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  1. Member
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    Hi there,
    I have an mkv with Dolby Atmos audio. Can someone please describe the "easiest" way to extract each channel to a Mono Wav?
    Thanks,
    tarf
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  2. Member Ennio's Avatar
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    Remember that you will only get the basic flatbed 7.1 channels.
    Atmos data will be lost.
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    Originally Posted by Ennio View Post
    Remember that you will only get the basic flatbed 7.1 channels.
    Atmos data will be lost.
    I'm not sure what this means. The whole point is to hear what overhead data they added. Do you mean that's not possible?
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  4. Member Cornucopia's Avatar
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    No. It's not, via extraction. To be converted to a standard (read: non-object-oriented) format, you would have to render it. (What you hear is what you get). Which requires an already Dolby Atmos-supporting system.
    And you had better render it using the layout you use in your listening environment otherwise the sound will be "off".


    Scott
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    Originally Posted by Cornucopia View Post
    No. It's not, via extraction. To be converted to a standard (read: non-object-oriented) format, you would have to render it. (What you hear is what you get). Which requires an already Dolby Atmos-supporting system.
    And you had better render it using the layout you use in your listening environment otherwise the sound will be "off".

    Scott
    Crap. I just was intrigued to hear how they mixed additional overhead
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  6. Member Cornucopia's Avatar
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    The nature of Atmos, and DTS:X etc, is that it gives directions to the decoder on how to best place the sound object, DEPENDING on the chosen available speaker & room layout of the target system.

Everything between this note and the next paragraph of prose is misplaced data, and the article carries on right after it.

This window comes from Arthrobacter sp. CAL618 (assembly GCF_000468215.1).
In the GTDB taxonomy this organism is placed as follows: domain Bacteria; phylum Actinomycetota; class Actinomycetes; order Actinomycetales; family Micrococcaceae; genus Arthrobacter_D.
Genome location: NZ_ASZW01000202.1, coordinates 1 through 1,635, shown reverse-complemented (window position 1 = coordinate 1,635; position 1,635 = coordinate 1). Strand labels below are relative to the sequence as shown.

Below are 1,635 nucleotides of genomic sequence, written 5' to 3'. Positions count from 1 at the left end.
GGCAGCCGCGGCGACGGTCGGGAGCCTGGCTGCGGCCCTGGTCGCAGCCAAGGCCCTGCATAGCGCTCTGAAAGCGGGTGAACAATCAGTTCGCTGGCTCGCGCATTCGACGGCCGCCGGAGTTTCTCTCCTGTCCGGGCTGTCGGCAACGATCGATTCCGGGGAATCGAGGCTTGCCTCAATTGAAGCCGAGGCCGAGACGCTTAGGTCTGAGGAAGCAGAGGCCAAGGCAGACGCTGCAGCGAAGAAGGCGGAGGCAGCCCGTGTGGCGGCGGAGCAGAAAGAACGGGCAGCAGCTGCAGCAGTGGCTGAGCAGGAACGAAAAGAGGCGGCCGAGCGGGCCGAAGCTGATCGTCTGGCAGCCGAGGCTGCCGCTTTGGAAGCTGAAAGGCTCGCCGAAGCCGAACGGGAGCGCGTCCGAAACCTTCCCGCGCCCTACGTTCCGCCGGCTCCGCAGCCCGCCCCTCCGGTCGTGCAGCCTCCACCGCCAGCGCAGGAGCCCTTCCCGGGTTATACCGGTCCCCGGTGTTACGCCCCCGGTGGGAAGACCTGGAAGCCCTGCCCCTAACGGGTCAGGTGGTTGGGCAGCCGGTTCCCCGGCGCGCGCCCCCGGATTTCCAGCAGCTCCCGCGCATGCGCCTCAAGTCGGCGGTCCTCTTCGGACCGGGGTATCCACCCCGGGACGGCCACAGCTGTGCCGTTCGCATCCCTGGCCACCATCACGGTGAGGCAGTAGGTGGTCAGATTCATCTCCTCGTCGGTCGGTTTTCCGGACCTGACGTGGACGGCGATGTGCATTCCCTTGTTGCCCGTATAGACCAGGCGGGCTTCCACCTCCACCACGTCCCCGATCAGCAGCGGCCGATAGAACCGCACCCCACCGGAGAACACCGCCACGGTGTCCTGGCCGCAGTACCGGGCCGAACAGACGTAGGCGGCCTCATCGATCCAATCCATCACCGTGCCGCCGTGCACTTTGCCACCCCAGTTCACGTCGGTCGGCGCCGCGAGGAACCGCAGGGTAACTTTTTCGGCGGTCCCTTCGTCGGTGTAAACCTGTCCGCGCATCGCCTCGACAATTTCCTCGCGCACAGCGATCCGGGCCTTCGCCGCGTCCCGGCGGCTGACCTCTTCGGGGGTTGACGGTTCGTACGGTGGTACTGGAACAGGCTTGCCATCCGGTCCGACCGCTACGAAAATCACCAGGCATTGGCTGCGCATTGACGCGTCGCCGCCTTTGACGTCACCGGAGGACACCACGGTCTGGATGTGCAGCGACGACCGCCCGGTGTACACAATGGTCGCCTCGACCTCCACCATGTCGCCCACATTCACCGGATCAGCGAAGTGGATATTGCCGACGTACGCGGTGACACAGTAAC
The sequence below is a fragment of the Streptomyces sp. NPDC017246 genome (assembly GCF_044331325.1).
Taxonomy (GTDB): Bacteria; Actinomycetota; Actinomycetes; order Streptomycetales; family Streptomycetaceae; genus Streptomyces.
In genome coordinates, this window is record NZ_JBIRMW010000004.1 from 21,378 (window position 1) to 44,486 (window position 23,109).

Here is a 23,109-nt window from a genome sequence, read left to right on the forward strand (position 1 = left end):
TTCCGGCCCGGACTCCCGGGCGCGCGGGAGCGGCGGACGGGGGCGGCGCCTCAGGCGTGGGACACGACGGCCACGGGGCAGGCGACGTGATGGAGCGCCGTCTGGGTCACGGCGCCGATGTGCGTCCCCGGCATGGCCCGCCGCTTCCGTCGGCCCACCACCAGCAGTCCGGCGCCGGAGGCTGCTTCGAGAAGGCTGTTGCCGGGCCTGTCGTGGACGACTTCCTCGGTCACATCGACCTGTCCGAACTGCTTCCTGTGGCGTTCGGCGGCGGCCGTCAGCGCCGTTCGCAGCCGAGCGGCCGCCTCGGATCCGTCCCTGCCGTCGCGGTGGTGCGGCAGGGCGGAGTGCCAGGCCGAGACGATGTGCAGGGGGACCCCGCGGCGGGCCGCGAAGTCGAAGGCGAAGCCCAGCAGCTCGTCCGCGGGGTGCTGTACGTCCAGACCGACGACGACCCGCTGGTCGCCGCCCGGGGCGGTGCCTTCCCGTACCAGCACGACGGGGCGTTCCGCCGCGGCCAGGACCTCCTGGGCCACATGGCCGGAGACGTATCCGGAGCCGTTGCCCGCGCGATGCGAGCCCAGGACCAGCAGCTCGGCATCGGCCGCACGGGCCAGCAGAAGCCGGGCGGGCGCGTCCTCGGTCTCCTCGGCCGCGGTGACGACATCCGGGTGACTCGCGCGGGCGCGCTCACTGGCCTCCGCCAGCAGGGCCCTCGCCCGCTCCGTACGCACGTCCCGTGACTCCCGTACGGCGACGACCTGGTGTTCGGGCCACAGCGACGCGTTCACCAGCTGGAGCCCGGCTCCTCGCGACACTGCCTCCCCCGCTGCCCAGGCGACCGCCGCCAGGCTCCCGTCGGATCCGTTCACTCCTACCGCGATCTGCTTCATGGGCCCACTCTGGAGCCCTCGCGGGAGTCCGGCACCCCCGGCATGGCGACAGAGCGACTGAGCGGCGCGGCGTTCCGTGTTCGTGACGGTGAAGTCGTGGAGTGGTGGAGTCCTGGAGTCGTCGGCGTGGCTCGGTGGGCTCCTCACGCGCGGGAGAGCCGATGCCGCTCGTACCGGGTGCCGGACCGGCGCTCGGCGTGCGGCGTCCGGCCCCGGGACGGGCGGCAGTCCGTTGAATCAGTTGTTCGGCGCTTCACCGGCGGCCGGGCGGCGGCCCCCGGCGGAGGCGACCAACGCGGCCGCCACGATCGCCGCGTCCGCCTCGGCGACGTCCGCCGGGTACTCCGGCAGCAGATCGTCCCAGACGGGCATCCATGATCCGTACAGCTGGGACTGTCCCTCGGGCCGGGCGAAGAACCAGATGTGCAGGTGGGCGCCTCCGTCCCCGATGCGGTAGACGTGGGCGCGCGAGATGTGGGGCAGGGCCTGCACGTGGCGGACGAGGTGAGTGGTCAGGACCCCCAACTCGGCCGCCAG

Thus, if you have a 9.1.2 system, the decoder will spit the sounds out to be the best fit for that.
    If, OTOH, you only have a standard planar 5.1 system, the decoder will move the overhead-placed objects into such regular surround speakers as to be as close an approximate as can be done with that system. Probably, it might use some delays & eq tweaks (HRTF convolutions) to provide a phantom image that might convince some it is coming from overhead.
    Note that without a decoder, there is no "direction" to the sound objects, even if they could be extracted to their monophonic core elements.

    Scott
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    Originally Posted by Cornucopia View Post
    The nature of Atmos, and DTS:X etc, is that it gives directions to the decoder on how to best place the sound object, DEPENDING on the chosen available speaker & room layout of the target system.
    Thus, if you have a 9.1.2 system, the decoder will spit the sounds out to be the best fit for that.
    If, OTOH, you only have a standard planar 5.1 system, the decoder will move the overhead-placed objects into such regular surround speakers as to be as close an approximate as can be done with that system. Probably, it might use some delays & eq tweaks (HRTF convolutions) to provide a phantom image that might convince some it is coming from overhead.
    Note that without a decoder, there is no "direction" to the sound objects, even if they could be extracted to their monophonic core elements.

    Scott
    Thanks for the description. I think I kind of understand it better. I mistakenly thought it was similar to demuxing and analyzing a typical surround mix, merely with additional channels. Sorry for the confusion.
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  8. Member Cornucopia's Avatar
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    No problem.

    Yeah, sound objects don't really use the channel paradigm, although if you wanted to think of them that way, the only appropriate way would be as multiple individual (multi-track) mono files, each with their panning being provided by metadata. That is in addition to the normal TrueHD base (which IS standard channel type).

    Scott
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    Originally Posted by Cornucopia View Post
    No problem.

    Yeah, sound objects don't really use the channel paradigm, although if you wanted to think of them that way, the only appropriate way would be as multiple individual (multi-track) mono files, each with their panning being provided by metadata. That is in addition to the normal TrueHD base (which IS standard channel type).

    Scott
    Dang, that's definitely more complex than I imagined, lol
    On a different note, I remember when I used to chat with you about When a Stranger Calls, I think going all the way back to 2006! I discovered that Izotope really works wonders in efficiently being able to create a 5.1 from the Mono source. I'm blown away by what the Izotope products can do
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  10. Member Ennio's Avatar
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    I'm wondering how this "object-based" coding works, actually. Taking a wild leap in the dark, could it be something like this?

    As an example: take a basic sound (like from a helicopter or wind & rain), define it as "object X" and assign it's 3D movement (like XYZ vectoring) within a specific time-window?
    Maybe more knowledgeable people can say more/better about it.
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  11. Member Cornucopia's Avatar
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    That's the gist of it.

    Scott
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